Synchron, an endovascular brain-computer interface (BCI) company, announces the first human BCI implant in the United States. This procedure represents a significant technological milestone for scalable BCI devices and is the first to occur in the US using an endovascular BCI approach, which does not require invasive open-brain surgery.
The procedure was performed at Mount Sinai West in New York, led by clinical investigator Shahram Majidi, MD, assistant professor of neurosurgery, neurology and radiology at the Icahn School of Medicine at Mount Sinai. The procedure was performed in the angiography suite with a minimally invasive, endovascular approach. Mount Sinai’s Department of Rehabilitation and Human Performance helped coordinate the procedure.
The procedure marks the first U.S. patient implant in Synchron’s COMMAND trial, which is being conducted under the first investigational device exemption (IDE) awarded by the FDA to a company assessing a permanently implanted BCI. The U.S.-based trial is being conducted with support from the NIH Neural Interfaces Program.
The COMMAND study will assess the safety and efficacy of the company’s motor BCI technology platform, including the Stentrode, in patients with severe paralysis with the goal of enabling the patient to control digital devices hands-free. Study outcomes include the use of brain data to control digital devices and achieve improvements in functional independence.
“This is an incredibly exciting milestone for the field, because of its implications and huge potential,” said Shahram Majidi, MD, the neurointerventional surgeon who performed the procedure, and assistant professor of neurosurgery, neurology and radiology at the Icahn School of Medicine at Mount Sinai. “The implantation procedure went extremely well, and the patient was able to go home 48 hours after the surgery.”
“We are beyond excited to get to work with our patient, guiding them through the training process as they learn to use this device to live more independently and, most importantly, communicate with their family and friends,” said David Putrino, PhD, PT, Director of Rehabilitation Innovation for the Mount Sinai Health System and a Principal Investigator of the COMMAND study.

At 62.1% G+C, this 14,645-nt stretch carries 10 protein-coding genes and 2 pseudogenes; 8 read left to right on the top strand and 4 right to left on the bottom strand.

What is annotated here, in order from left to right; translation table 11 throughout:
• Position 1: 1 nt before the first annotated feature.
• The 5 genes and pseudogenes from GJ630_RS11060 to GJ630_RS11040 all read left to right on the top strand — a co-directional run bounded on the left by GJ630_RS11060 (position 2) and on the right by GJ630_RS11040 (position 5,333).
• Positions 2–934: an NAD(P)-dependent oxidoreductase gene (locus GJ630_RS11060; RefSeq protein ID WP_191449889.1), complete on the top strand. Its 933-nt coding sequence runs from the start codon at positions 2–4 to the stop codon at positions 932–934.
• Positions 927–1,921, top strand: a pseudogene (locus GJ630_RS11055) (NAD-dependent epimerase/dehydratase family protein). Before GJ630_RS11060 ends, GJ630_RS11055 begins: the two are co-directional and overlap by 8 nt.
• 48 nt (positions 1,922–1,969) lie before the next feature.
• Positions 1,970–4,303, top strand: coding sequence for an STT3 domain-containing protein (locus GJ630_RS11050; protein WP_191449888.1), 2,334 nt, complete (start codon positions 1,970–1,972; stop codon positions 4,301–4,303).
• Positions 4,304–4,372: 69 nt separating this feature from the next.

“The first-in-human implant of an endovascular BCI in the U.S. is a major clinical milestone that opens up new possibilities for patients with paralysis,” said Tom Oxley, MD, PhD, CEO & Founder, Synchron. “Our technology is for the millions of people who have lost the ability to use their hands to control digital devices. We’re excited to advance a scalable BCI solution to market, one that has the potential to transform so many lives.”
The Stentrode is implanted within the motor cortex of the brain via the jugular vein in a minimally-invasive endovascular procedure. Once implanted, it detects and wirelessly transmits motor intent using a proprietary digital language to allow severely paralyzed patients to control personal devices with hands-free point-and-click. The trial will assess the impact of everyday tasks such as texting, emailing, online shopping and accessing telehealth services, and the ability to live independently. The FDA granted Breakthrough Device designation to Synchron in August 2020.
Synchron will continue to advance enrollment in its COMMAND trial as the industry-first FDA-approved clinical trial for a permanently implanted BCI in the U.S. Recently reported long-term safety results have demonstrated this technology to be safe in four patients out to 12 months in Synchron’s SWITCH trial in Australia, as reported at the 2022 American Academy of Neurology Conference.
[Source(s): Synchron Inc, Business Wire]